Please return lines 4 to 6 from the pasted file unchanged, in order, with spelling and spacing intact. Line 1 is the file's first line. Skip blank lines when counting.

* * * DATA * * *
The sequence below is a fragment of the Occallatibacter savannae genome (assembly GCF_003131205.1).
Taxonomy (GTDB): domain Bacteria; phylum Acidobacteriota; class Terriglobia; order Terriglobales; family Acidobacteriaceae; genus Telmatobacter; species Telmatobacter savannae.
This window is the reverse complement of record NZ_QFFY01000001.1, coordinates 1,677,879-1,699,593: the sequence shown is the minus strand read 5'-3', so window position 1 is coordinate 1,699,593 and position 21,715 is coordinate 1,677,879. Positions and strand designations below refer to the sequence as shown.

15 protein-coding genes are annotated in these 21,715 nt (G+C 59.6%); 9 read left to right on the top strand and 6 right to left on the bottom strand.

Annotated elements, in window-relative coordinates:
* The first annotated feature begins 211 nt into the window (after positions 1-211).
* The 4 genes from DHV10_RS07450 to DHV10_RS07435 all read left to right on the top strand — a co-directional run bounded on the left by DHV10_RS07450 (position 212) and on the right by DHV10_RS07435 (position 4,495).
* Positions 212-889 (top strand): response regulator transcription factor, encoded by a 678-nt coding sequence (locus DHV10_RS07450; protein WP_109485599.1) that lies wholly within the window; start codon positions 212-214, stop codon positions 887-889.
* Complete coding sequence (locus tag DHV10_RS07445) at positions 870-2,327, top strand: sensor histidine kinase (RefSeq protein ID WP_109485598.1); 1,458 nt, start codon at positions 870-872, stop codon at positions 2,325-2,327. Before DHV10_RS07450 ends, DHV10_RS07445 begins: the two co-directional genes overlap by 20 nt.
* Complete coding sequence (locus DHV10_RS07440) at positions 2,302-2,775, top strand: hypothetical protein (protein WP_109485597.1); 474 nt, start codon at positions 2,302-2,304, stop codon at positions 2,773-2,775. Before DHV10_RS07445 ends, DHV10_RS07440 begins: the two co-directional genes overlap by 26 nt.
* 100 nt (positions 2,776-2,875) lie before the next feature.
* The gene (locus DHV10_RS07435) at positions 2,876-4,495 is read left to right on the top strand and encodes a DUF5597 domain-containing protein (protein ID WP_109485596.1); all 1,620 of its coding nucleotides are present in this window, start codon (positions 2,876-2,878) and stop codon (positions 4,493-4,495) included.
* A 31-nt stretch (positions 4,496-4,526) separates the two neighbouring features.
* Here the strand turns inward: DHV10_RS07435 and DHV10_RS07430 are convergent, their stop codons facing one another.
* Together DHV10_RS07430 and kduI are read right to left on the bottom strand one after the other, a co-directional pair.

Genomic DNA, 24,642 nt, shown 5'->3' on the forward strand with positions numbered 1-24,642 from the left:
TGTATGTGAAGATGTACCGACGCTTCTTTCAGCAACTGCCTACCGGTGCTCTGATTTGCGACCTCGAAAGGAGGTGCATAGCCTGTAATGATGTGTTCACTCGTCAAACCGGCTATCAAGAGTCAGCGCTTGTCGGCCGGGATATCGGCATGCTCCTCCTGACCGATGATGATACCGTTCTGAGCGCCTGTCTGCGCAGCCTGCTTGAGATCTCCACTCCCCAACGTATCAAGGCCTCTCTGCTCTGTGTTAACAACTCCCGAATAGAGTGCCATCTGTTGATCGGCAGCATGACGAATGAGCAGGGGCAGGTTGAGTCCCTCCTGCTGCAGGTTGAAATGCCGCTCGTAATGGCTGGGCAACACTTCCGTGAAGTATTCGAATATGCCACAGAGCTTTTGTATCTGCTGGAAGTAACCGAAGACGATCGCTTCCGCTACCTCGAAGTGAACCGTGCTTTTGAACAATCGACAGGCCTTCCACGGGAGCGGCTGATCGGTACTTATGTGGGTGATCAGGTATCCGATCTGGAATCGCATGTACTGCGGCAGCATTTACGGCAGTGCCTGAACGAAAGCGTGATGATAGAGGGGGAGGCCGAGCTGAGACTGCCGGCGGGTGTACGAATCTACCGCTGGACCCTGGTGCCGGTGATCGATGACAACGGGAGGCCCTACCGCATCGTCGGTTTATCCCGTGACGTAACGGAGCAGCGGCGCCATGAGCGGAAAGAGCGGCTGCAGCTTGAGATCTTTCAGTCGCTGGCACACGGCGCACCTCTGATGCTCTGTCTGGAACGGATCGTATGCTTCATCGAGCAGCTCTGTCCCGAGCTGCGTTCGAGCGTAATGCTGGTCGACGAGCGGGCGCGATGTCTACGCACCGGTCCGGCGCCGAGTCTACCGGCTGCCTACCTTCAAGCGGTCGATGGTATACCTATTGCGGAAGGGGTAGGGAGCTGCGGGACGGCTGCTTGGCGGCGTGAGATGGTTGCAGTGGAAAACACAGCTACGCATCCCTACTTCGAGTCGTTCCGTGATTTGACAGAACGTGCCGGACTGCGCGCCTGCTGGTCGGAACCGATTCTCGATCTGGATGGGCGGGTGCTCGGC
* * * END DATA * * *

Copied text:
15 protein-coding genes are annotated in these 21,715 nt (G+C 59.6%); 9 read left to right on the top strand and 6 right to left on the bottom strand.

Annotated elements, in window-relative coordinates:
* The first annotated feature begins 211 nt into the window (after positions 1-211).